Light therapy is an alternative treatment method for dry eyes. It works by treating meibomian gland dysfunction, one of the most common causes of dry eye.
When first-line treatments — such as eye drops — do not work, a doctor may recommend intense pulsed light therapy (IPL). Experts believe light therapy works by treating underlying problems with the meibomian glands, which are tiny glands in the eyelid that help lubricate the eyes.
IPL, one of the most common forms of light therapy, uses visible light to reduce inflammation that can cause dry eyes. A newer treatment, low-level light therapy (LLLT), uses invisible light for the same purpose. Some doctors now use the two treatments together.
Research shows that light therapy for dry eyes can be safe and effective. Treating dry eyes can reduce a person’s risk of complications, which include eye injuries, infections, and vision loss.
Read more about how light therapy for dry eyes works, why a person may want the procedure, the risks and safety concerns, and more.
IPL applies bright light to the skin surrounding the eyes in a recurrent, pulsating pattern. It is completely painless.
Issues with the meibomian glands are some of the most common causes of dry eyes, so using IPL can treat this
Doctors have used IPL as an experimental treatment for dry eyes for two decades. As more research has emerged suggesting its effectiveness, it has become mainstream. In 2021, an IPL device specifically for treating dry eyes received Food and Drug Administration (FDA) approval.
However, it is important to note that health insurance does not usually cover IPL.
If a person has dry eyes, a doctor will usually first recommend conservative treatment methods. Initially, this can be lifestyle changes, such as avoiding fans, using artificial tears, taking fatty acid supplements, avoiding irritants, and using warm compresses and eyelid massage to help release blocked meibomian glands.
However, these interventions
If a person’s symptoms persist, they may experience eye pain or burning. Dry eyes can also cause serious health issues, including vision loss, infections, and damage to the eye. Managing symptoms or addressing the underlying cause may lower the risk of these complications.
IPL may help treat the underlying meibomian gland dysfunction. This may cure dry eyes or substantially reduce symptoms. However, IPL only treats meibomian gland dysfunction, so it will not cure dry eye in people with other conditions, such as aqueous deficiency. This is when the eyes do not produce enough tears.
A 2021 study compared IPL to eyelid gland massage and hot compresses for unblocking clogged meibomian glands. IPL was 90.2% effective, compared to 80% efficacy for the massage and hot compress.
There was no significant difference in the number of adverse events between the two groups, suggesting that IPL carries a similarly low level of risk to eyelid massage.
Additionally, a 2016 study found that IPL, in combination with other methods, was effective in treating dry eyes. The study had people with dry eye undergo both IPL and meibomian gland expression to unclog the glands. This treatment protocol improved symptoms in 89% of participants.
Its high success rate makes IPL a popular choice for people with chronic dry eye that does not respond to other treatments. It may also be a good addition to an existing treatment plan.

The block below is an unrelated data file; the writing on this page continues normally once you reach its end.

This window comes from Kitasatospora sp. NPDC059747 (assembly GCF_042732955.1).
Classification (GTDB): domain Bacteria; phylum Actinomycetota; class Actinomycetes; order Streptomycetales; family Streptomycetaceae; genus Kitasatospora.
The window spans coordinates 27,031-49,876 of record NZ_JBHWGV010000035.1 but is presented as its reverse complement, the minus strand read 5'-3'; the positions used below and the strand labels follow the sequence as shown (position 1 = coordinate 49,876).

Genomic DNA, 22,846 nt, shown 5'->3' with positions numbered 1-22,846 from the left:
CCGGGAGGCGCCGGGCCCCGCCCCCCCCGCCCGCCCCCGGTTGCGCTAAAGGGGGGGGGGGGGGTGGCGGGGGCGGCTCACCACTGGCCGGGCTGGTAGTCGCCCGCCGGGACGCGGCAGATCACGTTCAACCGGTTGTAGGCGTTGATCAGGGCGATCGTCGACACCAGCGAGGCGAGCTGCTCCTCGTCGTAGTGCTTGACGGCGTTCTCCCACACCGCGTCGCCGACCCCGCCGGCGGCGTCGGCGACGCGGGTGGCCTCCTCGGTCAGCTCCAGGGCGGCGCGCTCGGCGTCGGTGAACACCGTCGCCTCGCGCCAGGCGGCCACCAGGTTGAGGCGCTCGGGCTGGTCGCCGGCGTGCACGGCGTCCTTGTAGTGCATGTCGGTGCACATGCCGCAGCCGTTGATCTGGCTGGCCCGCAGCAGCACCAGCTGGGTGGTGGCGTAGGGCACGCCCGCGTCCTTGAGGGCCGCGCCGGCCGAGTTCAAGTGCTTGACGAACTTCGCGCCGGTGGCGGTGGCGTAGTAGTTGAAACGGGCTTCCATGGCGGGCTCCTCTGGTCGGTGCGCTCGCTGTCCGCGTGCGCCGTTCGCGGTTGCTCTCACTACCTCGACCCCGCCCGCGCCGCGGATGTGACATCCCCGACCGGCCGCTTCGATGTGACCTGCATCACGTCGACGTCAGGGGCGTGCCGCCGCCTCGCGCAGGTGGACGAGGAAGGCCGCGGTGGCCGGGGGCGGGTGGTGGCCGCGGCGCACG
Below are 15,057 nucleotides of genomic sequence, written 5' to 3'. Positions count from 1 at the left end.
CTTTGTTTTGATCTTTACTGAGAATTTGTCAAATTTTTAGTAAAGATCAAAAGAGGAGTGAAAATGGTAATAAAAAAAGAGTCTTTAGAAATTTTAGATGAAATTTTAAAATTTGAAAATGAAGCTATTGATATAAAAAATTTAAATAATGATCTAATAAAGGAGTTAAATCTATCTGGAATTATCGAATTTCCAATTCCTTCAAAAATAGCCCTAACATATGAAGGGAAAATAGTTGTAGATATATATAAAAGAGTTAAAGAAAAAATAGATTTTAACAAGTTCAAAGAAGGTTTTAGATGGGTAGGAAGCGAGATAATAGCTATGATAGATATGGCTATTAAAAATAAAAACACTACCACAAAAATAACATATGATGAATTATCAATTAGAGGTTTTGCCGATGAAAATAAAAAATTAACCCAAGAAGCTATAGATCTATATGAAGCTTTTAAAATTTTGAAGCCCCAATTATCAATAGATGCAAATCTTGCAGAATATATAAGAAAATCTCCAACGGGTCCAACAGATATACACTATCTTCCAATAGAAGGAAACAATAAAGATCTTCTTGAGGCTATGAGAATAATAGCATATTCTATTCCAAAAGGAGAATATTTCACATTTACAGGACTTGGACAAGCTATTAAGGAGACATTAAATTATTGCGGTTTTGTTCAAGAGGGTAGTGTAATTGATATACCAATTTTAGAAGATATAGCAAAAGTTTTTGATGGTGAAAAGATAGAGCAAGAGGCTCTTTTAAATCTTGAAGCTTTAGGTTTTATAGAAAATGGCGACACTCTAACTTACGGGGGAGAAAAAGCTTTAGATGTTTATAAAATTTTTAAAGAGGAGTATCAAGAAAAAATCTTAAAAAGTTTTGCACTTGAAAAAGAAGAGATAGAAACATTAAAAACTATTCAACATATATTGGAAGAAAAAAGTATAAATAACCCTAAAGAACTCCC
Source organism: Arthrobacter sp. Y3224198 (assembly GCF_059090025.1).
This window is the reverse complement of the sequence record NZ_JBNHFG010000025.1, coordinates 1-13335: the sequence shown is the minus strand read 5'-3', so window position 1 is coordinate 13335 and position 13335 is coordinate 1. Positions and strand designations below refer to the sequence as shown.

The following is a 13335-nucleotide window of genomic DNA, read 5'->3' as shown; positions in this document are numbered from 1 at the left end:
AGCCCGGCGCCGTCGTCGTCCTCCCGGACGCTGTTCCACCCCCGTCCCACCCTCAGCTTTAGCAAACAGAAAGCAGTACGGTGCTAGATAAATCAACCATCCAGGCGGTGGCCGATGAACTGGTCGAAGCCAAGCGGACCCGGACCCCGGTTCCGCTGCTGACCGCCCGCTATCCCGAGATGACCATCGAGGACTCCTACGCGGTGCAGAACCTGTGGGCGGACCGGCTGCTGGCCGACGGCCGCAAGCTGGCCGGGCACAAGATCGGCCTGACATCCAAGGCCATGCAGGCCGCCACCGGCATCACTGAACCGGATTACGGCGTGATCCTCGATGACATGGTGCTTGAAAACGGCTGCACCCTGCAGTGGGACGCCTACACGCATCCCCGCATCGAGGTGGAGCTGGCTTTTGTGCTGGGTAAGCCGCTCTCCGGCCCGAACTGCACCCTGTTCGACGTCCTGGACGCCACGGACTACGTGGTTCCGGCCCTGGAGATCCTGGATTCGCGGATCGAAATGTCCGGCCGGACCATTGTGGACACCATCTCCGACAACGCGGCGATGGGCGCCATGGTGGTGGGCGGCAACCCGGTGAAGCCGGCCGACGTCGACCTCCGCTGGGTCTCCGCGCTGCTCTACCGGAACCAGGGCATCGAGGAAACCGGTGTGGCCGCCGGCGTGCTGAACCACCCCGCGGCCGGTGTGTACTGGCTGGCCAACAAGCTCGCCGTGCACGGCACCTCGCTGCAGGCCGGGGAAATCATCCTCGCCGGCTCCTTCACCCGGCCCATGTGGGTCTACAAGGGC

There are several reasons that IPL can improve dry eye symptoms.
This can unlock the meibomian glands, helping them work better.
Another explanation is that the light might slightly warm the eye area, helping to unclog blocked meibomian glands. The warmth may also destroy bacteria that clog glands and cause swelling.
Another form of light therapy is LLLT, which uses near-infrared, or invisible, light. A small
Although little evidence supports LLLT’s efficacy in treating dry eye, the study showed no serious side effects. This provides preliminary evidence that LLLT may be a safe and effective treatment. Some eye doctors already use it alone or in combination with IPL.
Research on IPL suggests it carries a low risk of complications or serious side effects.
For example, a 2021 study comparing IPL and meibomian gland massage found no significant safety differences between the two treatments. This suggests that IPL carries a similar risk of side effects as other dry eye treatments.
However, IPL may not be suitable for some people with darker skin. Higher levels of melanin in the skin absorb more laser energy, so people with more pigmented skin are
It is important to note that IPL therapy for dry eyes is a medical procedure, not a home remedy, and the devices used for this treatment are unavailable for home use. People should not try to perform light therapy at home. Doing so can cause eye injuries and burns.
People can often manage dry eyes at home, especially if their symptoms are mild. However, a doctor can help if the symptoms are severe or do not improve with home treatment.
A person may want to contact a doctor if they have:
- frequent eye or eyelid infections
- dry eyes that cause pain or infections
- negative side effects following IPL or any other dry eye treatment
- an eye injury
Light therapy for dry eye may help improve meibomian gland dysfunction, a leading cause of dry eye. While experts have not conclusively determined how it works, they believe it may reduce inflammation and help open the meibomian glands.
People with chronic dry eye that does not respond to home treatment should talk with a doctor about ways to reduce and manage their symptoms. If more conventional treatments do not work, they may recommend IPL or another form of light therapy.